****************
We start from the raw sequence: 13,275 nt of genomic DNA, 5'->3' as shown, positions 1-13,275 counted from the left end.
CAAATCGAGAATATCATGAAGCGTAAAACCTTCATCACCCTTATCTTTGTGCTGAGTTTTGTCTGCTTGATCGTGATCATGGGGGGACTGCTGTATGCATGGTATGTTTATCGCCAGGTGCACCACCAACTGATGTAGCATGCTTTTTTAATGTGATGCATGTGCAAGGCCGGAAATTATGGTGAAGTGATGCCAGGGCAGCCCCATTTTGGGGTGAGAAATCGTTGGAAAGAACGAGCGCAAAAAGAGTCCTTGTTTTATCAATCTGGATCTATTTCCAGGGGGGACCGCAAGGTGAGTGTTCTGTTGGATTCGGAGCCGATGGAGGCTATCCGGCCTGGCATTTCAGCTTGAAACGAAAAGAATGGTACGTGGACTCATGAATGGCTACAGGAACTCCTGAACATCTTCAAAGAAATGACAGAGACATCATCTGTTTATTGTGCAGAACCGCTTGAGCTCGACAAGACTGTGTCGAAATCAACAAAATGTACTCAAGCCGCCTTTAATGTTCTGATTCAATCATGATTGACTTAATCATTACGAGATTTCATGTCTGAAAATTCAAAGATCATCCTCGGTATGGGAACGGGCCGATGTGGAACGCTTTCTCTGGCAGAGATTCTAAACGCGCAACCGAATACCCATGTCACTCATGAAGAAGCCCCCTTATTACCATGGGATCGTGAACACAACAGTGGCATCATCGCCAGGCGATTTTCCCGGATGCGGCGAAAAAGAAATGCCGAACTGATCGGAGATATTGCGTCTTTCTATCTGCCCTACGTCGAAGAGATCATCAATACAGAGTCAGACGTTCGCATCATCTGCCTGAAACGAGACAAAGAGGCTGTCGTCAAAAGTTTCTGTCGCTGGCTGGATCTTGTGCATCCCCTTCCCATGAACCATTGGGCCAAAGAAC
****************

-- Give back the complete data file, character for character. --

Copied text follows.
We start from the raw sequence: 13,275 nt of genomic DNA, 5'->3' as shown, positions 1-13,275 counted from the left end.
CAAATCGAGAATATCATGAAGCGTAAAACCTTCATCACCCTTATCTTTGTGCTGAGTTTTGTCTGCTTGATCGTGATCATGGGGGGACTGCTGTATGCATGGTATGTTTATCGCCAGGTGCACCACCAACTGATGTAGCATGCTTTTTTAATGTGATGCATGTGCAAGGCCGGAAATTATGGTGAAGTGATGCCAGGGCAGCCCCATTTTGGGGTGAGAAATCGTTGGAAAGAACGAGCGCAAAAAGAGTCCTTGTTTTATCAATCTGGATCTATTTCCAGGGGGGACCGCAAGGTGAGTGTTCTGTTGGATTCGGAGCCGATGGAGGCTATCCGGCCTGGCATTTCAGCTTGAAACGAAAAGAATGGTACGTGGACTCATGAATGGCTACAGGAACTCCTGAACATCTTCAAAGAAATGACAGAGACATCATCTGTTTATTGTGCAGAACCGCTTGAGCTCGACAAGACTGTGTCGAAATCAACAAAATGTACTCAAGCCGCCTTTAATGTTCTGATTCAATCATGATTGACTTAATCATTACGAGATTTCATGTCTGAAAATTCAAAGATCATCCTCGGTATGGGAACGGGCCGATGTGGAACGCTTTCTCTGGCAGAGATTCTAAACGCGCAACCGAATACCCATGTCACTCATGAAGAAGCCCCCTTATTACCATGGGATCGTGAACACAACAGTGGCATCATCGCCAGGCGATTTTCCCGGATGCGGCGAAAAAGAAATGCCGAACTGATCGGAGATATTGCGTCTTTCTATCTGCCCTACGTCGAAGAGATCATCAATACAGAGTCAGACGTTCGCATCATCTGCCTGAAACGAGACAAAGAGGCTGTCGTCAAAAGTTTCTGTCGCTGGCTGGATCTTGTGCATCCCCTTCCCATGAACCATTGGGCCAAAGAAC